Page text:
‘I Saw the TV Glow’ – Review

By Ehtesham - Senior Editor
4 Min Read
'I Saw the TV Glow' - Review

In the realm of arthouse horror, writer/director Jane Schoenbrun, known for the creepypasta-inspired debut “We’re All Going to the World’s Fair,” returns with a sophomore effort, “I Saw the TV Glow.” Armed with a larger budget, Schoenbrun delves deeper into the themes of dysphoria, enriched with a ’90s nostalgia trip and surreal imagery that lingers in your mind.

Journey through Decades

“I Saw the TV Glow” unfolds the life of Owen (Justice Smith) across multiple decades, initiating the narrative in 1996 when he’s an early teen. Owen, a dysphoric and friendless outcast, discovers solace in the company of Maddy (Brigette Lundy-Paine), a kindred spirit and fellow outcast. Bonding over the supernatural series “The Pink Opaque,” their lives intertwine with the show’s blurred lines between fiction and reality.

Beyond Conventional Narratives

Unlike Schoenbrun’s debut, this film doesn’t rely on a conventional narrative but thrives on emotion and visual storytelling. Schoenbrun’s adept framing and composition elevate the eerie imagery that permeates Owen’s life. The monsters from “The Pink Opaque” bleed into reality, creating a lucid nightmare. Various techniques and influences bring these creatures to life, from stop-motion villains to nightmarish ice cream trucks shrouded in neon smoke.

’90s Kid Fever Dream

“I Saw the TV Glow” immerses viewers in a nostalgic trip for ’90s kids, featuring Fruitopia vending machines, familiar faces like Fred Durst and Amber Benson, and the crackling haze of VHS. The film becomes a specific yet relatable touchstone of youth, where pop culture obsessions shape identities and act as lifelines in tumultuous times.

Personal Depths

Schoenbrun fearlessly explores personal territories through Owen and Maddy. Maddy, portrayed with raw intensity by Lundy-Paine, grapples with a desire to escape oppressive suburbs, while Owen, played by Smith, embodies the complexities of an asexual navigating societal expectations. The film delves into their inner struggles, creating a surreal world where personal battles unfold against a backdrop of gripping authenticity.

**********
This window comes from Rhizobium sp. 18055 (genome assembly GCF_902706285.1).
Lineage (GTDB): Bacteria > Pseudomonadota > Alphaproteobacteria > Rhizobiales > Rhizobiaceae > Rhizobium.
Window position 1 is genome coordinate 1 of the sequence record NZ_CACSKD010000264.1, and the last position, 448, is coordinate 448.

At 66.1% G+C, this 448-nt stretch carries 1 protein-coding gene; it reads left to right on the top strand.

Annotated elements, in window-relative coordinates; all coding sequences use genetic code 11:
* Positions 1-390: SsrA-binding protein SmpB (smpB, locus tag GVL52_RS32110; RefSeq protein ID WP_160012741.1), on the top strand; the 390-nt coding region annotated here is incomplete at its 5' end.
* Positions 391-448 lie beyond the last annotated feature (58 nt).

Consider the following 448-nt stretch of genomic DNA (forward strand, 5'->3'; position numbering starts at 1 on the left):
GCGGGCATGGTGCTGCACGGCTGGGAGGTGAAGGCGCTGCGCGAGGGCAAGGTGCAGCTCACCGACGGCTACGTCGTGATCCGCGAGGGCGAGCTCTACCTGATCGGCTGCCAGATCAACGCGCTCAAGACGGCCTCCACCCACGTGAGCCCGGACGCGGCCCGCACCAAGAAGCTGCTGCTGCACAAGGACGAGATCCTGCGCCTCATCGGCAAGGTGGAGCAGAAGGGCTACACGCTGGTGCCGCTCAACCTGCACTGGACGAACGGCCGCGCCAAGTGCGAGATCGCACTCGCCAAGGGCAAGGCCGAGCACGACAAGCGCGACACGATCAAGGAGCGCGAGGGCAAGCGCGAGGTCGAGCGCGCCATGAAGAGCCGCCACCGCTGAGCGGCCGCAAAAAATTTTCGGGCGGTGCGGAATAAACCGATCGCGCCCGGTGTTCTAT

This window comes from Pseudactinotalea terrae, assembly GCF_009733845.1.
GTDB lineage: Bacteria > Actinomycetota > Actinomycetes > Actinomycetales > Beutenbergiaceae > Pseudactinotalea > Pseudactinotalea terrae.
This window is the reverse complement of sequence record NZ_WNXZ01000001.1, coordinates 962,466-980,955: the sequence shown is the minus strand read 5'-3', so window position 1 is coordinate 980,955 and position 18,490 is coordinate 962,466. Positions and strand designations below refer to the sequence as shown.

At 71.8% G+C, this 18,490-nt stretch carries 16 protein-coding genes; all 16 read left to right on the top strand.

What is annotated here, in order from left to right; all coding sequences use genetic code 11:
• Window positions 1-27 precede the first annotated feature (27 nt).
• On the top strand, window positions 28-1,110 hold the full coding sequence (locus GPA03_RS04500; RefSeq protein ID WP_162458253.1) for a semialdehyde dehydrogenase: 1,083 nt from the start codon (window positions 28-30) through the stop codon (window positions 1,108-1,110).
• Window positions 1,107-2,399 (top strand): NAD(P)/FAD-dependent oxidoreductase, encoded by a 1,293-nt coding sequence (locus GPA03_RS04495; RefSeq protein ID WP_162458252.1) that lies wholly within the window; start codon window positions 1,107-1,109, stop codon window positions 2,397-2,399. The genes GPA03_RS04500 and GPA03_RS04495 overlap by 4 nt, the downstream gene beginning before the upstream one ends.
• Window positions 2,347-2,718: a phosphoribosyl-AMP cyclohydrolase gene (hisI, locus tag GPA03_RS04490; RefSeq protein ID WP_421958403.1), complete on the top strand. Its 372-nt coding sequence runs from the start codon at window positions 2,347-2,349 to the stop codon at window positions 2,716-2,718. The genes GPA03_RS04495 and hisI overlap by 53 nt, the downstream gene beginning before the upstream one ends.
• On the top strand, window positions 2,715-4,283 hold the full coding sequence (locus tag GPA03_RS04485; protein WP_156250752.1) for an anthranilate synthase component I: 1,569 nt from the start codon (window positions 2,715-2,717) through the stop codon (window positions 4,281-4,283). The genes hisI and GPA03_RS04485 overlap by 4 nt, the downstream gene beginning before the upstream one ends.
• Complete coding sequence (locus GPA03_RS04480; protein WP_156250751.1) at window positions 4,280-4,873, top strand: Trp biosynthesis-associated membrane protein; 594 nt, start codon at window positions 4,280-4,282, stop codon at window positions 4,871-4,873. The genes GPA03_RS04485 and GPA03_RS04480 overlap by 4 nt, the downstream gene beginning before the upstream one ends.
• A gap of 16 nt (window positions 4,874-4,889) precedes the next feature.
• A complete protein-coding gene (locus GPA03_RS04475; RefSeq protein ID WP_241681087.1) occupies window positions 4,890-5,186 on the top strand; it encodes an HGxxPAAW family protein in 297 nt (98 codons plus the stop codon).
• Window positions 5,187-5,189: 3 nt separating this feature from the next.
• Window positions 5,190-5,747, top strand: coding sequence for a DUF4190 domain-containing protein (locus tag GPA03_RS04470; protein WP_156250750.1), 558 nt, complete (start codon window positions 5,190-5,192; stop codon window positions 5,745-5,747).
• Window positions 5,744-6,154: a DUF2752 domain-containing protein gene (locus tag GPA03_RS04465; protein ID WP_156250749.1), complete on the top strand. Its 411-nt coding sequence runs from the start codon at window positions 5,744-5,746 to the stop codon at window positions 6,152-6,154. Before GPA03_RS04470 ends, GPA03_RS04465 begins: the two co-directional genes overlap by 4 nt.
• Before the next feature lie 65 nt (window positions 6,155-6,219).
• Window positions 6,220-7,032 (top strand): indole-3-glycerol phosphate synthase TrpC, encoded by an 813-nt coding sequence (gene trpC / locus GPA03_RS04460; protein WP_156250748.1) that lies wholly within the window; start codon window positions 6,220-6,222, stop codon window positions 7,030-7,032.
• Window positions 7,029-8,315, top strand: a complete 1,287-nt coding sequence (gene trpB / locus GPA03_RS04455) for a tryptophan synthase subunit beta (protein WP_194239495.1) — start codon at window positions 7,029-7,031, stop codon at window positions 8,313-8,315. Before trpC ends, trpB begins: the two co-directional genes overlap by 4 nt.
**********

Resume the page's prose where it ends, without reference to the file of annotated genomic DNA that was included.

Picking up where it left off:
Bittersweet Reminder

“I Saw the TV Glow” stands as a testament to Schoenbrun’s singular vision in arthouse horror. More than a surrealistic masterpiece, it’s a poignant reminder for every ’90s kid who found solace in fictional friends on TV. The film not only captivates with its dreamlike style but also serves as a bittersweet reassurance that, in the world of arthouse horror, you are not alone—fictional friends or otherwise.

“I Saw the TV Glow” premiered at the Sundance Film Festival, with an expected release date in 2024 from A24.


When did “I Saw the TV Glow” premiere?

The film premiered at the Sundance Film Festival.

Who portrays the character of Owen in the film?

Justice Smith takes on the role of Owen.

What is the central theme of the movie?

The film explores dysphoria, identity, and surrealism against a backdrop of ’90s nostalgia.

Are there recognizable faces from the ’90s pop culture in the film?

Yes, Fred Durst and Amber Benson make appearances, adding to the ’90s vibe.

What distinguishes “I Saw the TV Glow” from Jane Schoenbrun’s debut?

Unlike the debut, this film focuses on visual storytelling and emotional impact, delving into personal struggles.

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